Show, don’t tell

DAVID: ‘I really like this flower, it reminds me of the poppy fields I lived next to when I was a child’ or DAVID strokes the flower fondly “reminds me of where I grew up”? Its much better to show what is happening than having a character explain it. Unless, of course, you want your characters to sound like seven year olds. (further reading here)

If it niggles you, it will niggle an audience

Simple, if you put out a piece of writing with something that doesn’t quite make sense. The audience will pick up on it too x 1000. Your characters and plots have to make sense, or for comedy, some amount of sense. If an audience or reader walk about thinking ‘I don’t understand why that happened’ they will feel annoyed.

Learn to say ‘finished’

Probably one of the hardest things to do. I’ve never met a single writer that has said ‘I couldn’t make that better’. But you have to learn to know when Set yourself a deadline, try and stick to it. If you can’t stick to it. Come up with a second one. Stick to that. Regardless. If you really feel like you need lots more time, then it really isn’t ready. Put it on the backburner, work on something new and then come back to it with fresh eyes/ears/popcorn. (further reading here)

Enjoy it

Work hard at it, but if it starts to become too much and you’re stressing too much… take a break. You work better when you enjoy something. Don’t kill that joy!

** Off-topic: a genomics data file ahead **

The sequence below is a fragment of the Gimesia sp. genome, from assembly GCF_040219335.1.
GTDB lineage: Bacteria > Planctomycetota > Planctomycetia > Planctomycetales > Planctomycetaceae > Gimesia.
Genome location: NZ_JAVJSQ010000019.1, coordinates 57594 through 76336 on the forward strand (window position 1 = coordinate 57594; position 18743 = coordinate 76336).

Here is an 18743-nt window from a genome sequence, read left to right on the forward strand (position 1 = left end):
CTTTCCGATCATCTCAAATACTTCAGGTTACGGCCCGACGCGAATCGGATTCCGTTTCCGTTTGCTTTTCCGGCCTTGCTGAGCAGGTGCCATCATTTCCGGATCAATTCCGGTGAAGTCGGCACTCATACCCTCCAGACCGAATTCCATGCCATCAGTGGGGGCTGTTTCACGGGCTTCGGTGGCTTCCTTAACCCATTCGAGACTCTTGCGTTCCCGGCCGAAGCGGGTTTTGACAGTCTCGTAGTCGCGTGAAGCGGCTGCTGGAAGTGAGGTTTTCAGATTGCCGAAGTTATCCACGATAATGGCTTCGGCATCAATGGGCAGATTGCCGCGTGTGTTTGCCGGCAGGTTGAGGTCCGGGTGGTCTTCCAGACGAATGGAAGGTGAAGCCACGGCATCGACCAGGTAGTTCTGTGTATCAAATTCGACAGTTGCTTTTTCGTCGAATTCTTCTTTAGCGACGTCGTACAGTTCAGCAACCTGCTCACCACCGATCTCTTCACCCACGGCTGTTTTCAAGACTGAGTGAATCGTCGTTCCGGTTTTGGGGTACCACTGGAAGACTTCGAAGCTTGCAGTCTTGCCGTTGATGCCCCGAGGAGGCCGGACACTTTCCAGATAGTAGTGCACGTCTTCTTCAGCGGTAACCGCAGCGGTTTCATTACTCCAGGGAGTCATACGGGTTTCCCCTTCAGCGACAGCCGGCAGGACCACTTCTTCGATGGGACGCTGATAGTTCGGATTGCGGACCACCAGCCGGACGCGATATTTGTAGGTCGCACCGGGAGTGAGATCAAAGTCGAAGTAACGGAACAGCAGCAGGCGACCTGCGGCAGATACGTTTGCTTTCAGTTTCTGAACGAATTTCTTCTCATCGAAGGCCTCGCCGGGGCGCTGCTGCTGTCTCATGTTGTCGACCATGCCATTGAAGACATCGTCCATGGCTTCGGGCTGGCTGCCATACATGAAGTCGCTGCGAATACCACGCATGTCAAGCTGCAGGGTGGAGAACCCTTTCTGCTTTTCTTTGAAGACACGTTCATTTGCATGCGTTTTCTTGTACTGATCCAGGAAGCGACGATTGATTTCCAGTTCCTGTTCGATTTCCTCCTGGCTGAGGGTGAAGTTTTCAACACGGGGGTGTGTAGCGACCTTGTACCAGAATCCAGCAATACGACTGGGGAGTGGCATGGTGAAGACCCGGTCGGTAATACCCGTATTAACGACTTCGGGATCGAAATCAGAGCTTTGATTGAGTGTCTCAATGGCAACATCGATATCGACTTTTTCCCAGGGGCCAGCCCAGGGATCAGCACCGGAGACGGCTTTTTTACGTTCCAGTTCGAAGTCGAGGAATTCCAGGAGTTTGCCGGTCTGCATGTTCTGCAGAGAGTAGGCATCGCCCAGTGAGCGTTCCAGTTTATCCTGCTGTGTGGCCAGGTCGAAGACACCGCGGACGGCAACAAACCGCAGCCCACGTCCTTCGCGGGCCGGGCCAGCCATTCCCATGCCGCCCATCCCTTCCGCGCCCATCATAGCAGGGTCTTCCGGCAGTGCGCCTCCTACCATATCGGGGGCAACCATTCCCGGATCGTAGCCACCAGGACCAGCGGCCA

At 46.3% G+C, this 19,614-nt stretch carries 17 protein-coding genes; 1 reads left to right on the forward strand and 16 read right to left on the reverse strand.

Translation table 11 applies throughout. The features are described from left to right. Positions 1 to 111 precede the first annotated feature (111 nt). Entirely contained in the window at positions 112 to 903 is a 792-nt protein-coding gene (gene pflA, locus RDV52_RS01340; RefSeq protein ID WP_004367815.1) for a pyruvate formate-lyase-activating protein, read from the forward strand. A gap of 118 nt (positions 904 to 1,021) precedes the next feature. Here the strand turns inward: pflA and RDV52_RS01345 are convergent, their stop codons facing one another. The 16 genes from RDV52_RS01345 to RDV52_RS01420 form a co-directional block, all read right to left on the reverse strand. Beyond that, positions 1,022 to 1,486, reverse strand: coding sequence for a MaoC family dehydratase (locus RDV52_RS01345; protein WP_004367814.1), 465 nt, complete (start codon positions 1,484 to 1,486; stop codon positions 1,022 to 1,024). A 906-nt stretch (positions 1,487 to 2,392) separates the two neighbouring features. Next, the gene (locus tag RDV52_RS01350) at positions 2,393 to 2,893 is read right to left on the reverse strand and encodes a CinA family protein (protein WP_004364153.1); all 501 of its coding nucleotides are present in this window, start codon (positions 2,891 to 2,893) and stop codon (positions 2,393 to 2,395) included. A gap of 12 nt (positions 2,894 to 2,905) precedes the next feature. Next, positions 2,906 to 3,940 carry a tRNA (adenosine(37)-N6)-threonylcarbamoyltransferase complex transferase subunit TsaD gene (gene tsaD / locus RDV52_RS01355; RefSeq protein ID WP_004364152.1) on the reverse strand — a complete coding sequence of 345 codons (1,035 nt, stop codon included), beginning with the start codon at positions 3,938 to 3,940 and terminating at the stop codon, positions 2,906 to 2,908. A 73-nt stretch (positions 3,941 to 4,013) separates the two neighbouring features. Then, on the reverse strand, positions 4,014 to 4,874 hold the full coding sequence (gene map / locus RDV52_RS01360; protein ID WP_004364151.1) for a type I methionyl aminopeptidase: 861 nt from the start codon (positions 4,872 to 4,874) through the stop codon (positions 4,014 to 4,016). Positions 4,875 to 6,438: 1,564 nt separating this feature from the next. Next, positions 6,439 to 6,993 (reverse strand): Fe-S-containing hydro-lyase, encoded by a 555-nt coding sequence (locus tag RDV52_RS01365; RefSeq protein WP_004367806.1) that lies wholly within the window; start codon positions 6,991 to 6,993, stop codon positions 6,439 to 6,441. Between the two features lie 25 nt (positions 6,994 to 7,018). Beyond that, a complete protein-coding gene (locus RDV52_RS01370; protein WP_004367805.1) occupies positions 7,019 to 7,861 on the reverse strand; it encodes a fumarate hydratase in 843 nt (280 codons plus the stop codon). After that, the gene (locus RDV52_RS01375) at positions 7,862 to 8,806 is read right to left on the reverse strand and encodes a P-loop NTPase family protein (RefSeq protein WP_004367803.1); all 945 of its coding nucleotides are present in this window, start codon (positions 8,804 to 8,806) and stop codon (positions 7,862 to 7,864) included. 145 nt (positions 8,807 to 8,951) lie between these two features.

Just do it

Whatever you’re doing… writing, making a movie, fishing… just go out there and do it. Read books about how to do it, then sit down and do it. You’ll make a million mistakes. Your first work will probably never see the light of day. But the more you do it, the better you’ll get.

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About the Author

Chris Blundell AKA superpixelchris is a guy that makes things. At the moment it’s a pixel comedy movie called The Hit Squad, but he also makes music and other nonsense.



  • sc_167607716d6dbfb4d9ac30da4c35fa0c

    First off, awesome title. We like to be reminded we’re rad. (Then I tried to write something funny here and it just wouldn’t cooperate. My mind that is.)